Column: Kafka and Unprinted Works

I think that one of the things I like most about the world of literature is that it seems that there is always some new discovery to be had. On one hand, there are the everyday discoveries that come from those who frequent the book fairs and thrift stores, perusing the shelves and trying to find a rarity that has gone unnoticed. For me, it’s the art of shifting through used books at Powell’s to find the best condition for lowest price, but for others it’s an art form and an obsession (not necessarily in that order).

And then on the other we have the discoveries of the lost works, some manuscript or archive that the publisher forgot about or the writer just misplaced. These works are the stuff of legends – the suitcase of notebooks Ernest Hemingway’s wife lost on a train to Geneva, or the safe deposit box where Truman Capote reportedly stashed the completed “Answered Prayers” to “be found when it wants to be found.” These don’t turn up nearly as often, but when they do it’s an event for celebration, one that gets literary scholars and masochistic English teachers equally excited.

This week saw one of these epic finds, with the announcement that safe deposit boxes in a Zurich bank have opened containing thousands of manuscripts by the legendary German author Franz Kafka. The boxes apparently contain letters, journals, sketches and drawings, many of which were never published either during Kafka’s life or after. With a group of German literary experts on hand to verify the work’s authenticity, it seems more than likely we are to be smote with many new metaphor fists in the near future.

Or are we? This is Franz Kafka after all, who when dying of tuberculosis in 1924 had only one request for his friend Max Brod: “Everything I leave behind me [is] to be burned unread.” This request included his novels “The Castle,” “The Trial” and “Amerika,” as well as multiple short stories and countless letters and diary entries. As should be entirely obvious, Brod ignored his friend’s request, arguing that that Kafka never would have made the request if he thought Brod would follow through with it. However, in not doing so, he touched off one of the most ironically Kafkaesque legal battles in recent literary history, with Brod’s daughters and the Israeli government locked in ownership debate. Even now, Eve Brod has petitioned the Israeli court to keep the contents of the box secret, while Israeli newspaper Haaretz has asked the court to allow publication based on literary value.

That debate will have to play out in days and weeks to come, but the discovery of these works does beg the question, brought to my attention by the Facebook feed of Powell’s Books. If we’re confronted with a find like this, something the author may have never meant the world to see, do we honor their wishes and toss it into a bonfire?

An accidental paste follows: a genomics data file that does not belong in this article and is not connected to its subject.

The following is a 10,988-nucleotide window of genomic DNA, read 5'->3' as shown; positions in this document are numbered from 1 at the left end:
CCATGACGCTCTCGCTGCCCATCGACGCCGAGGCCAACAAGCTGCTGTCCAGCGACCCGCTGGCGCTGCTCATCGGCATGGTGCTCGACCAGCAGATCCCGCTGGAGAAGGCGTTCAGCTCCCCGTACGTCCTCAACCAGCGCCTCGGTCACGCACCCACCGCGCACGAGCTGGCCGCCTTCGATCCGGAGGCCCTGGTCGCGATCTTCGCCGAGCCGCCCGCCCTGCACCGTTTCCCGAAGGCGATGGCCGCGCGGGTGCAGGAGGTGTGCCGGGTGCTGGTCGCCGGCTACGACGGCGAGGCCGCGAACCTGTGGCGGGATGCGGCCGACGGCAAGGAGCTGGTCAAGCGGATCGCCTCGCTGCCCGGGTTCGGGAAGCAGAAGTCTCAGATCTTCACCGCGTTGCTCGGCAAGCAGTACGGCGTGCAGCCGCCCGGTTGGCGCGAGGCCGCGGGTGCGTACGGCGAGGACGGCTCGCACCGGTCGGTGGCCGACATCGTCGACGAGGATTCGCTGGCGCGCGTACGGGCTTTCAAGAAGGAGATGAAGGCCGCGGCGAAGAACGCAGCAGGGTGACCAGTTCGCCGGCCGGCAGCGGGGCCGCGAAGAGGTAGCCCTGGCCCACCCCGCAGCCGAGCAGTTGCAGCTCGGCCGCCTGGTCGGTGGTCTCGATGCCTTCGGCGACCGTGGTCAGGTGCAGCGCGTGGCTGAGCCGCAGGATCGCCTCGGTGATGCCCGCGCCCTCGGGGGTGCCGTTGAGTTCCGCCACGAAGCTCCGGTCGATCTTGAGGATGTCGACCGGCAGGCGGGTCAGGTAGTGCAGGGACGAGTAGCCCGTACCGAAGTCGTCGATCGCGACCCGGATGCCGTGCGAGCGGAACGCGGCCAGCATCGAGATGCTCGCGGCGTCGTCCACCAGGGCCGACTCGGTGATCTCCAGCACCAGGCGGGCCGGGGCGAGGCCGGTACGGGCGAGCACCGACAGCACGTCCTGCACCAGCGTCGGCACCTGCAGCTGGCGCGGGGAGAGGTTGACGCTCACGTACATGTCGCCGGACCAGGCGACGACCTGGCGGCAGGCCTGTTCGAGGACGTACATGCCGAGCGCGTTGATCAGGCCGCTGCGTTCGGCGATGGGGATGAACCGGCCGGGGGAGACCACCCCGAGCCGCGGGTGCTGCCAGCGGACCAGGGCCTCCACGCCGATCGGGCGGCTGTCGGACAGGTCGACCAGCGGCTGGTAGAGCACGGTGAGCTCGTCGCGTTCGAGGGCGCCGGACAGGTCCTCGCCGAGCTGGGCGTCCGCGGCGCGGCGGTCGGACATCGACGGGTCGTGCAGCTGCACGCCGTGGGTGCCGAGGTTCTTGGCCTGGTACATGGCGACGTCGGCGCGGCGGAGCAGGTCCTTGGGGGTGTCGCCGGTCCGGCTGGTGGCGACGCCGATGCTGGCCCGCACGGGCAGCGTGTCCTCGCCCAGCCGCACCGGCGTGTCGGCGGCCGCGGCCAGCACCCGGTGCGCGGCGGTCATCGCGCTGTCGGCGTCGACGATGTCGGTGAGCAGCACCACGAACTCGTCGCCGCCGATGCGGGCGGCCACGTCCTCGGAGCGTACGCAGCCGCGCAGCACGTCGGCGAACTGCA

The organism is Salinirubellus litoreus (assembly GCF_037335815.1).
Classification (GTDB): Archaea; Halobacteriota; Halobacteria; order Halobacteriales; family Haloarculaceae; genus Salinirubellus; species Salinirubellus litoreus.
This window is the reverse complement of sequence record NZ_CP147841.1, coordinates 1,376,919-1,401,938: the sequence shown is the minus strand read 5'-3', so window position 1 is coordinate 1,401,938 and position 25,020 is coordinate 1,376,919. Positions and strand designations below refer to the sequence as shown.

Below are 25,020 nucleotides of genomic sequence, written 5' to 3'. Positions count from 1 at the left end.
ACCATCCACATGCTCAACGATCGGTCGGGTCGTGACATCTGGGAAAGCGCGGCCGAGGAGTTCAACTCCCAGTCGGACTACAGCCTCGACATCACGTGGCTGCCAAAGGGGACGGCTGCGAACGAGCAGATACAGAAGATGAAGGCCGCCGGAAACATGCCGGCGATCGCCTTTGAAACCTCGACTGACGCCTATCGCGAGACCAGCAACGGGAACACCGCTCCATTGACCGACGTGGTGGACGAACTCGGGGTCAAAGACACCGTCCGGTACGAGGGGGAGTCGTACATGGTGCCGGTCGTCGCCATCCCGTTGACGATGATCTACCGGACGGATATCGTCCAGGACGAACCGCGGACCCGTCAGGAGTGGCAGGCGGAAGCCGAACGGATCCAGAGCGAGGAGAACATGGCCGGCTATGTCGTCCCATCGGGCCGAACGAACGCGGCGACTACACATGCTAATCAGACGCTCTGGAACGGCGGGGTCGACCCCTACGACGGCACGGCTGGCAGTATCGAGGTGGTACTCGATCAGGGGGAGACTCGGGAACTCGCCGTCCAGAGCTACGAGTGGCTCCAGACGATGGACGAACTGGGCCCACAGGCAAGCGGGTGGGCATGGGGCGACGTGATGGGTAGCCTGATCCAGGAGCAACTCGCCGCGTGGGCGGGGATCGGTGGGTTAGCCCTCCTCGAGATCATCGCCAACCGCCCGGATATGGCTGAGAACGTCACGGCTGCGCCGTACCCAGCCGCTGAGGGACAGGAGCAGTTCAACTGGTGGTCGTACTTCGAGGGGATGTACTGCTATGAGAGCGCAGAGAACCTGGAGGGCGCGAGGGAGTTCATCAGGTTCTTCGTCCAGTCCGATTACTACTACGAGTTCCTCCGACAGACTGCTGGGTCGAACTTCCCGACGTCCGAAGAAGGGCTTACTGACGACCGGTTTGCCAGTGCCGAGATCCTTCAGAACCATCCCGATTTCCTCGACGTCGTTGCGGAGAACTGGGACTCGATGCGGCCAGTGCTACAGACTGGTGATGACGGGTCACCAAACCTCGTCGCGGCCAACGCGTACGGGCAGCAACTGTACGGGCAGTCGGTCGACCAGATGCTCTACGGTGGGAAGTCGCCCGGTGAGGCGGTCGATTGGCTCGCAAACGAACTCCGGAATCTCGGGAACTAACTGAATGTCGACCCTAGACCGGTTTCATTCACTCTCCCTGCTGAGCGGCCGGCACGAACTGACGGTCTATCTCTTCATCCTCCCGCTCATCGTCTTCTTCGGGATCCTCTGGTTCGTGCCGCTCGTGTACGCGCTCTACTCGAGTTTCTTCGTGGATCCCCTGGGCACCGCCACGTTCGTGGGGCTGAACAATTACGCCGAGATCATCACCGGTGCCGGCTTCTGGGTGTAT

Being a rather liberal sort when it comes to the distribution of thoughts and words, I always err on the side of the latter. When a find like this is announced, the mere fact of discovering it changes the game immediately, removing it from the realm of Schrodinger’s manuscript and into the world of “coming attractions.” Interested parties, from critics to fans to booksellers, want to expand their world with the new discoveries, and those worlds are ones that are never satisfied with their additions. One need look only as far as bastions of literacy like The New York Times Book Review and The New Yorker, regularly commissioning very long, articulate pieces on authors’ collected letters and new editions that are as much review as authorial study, works that keep critics employed and are a joy to read. When measuring this against what an author wanted to do, the author loses.

But the fact that it was Kafka’s dying wish? Well, you can debate the merits of how much Brod really thought he was doing the right thing by his friend when he chose to publish the works against his wishes, but there’s an even bigger fact contradicting those wishes in the here and now: Kafka is dead. When alive, he certainly had every right to burn work he felt he was unsatisfied with (I could fill six notebooks with the ideas and articles I’ve cast into the abyss) but there’s a term limit on that right, expiring when the author does. You can’t take it with you, as the saying goes, so any conscientious author looking to keep their work out of the public eye needs to take that into their own hands.

And this isn’t on behalf of profit on the part of the finder/executor, or some obsessive-compulsive need to get the full picture on an author’s life, but on the grounds of aesthetic interest. If you discover the work of an author, and that work is something truly well-crafted, distinctive or even genius, that work deserves to be brought to light. A writer who enjoys even a sliver of recognition in their lifetime is one who belongs to the ages after they die, and that means whatever they left behind is there for us to interpret and shape.

So I can only hope that the judge sides with Haaretz and other petitioners and allows these volumes to spill into the public sphere – as Victor Hugo put it, “One withstands the invasion of armies; one does not withstand the invasion of ideas.” And if the judge doesn’t, well, that will just add to the mystique surrounding the contents until the next challenge comes up, and further complicate a situation that is both ironically, and appropriately, Kafkaesque.

Les Chappell is a warrior of words taking a stand. Those who wish to stand with him or oppose his free spirit may contact him at lmchappell@gmail.com.

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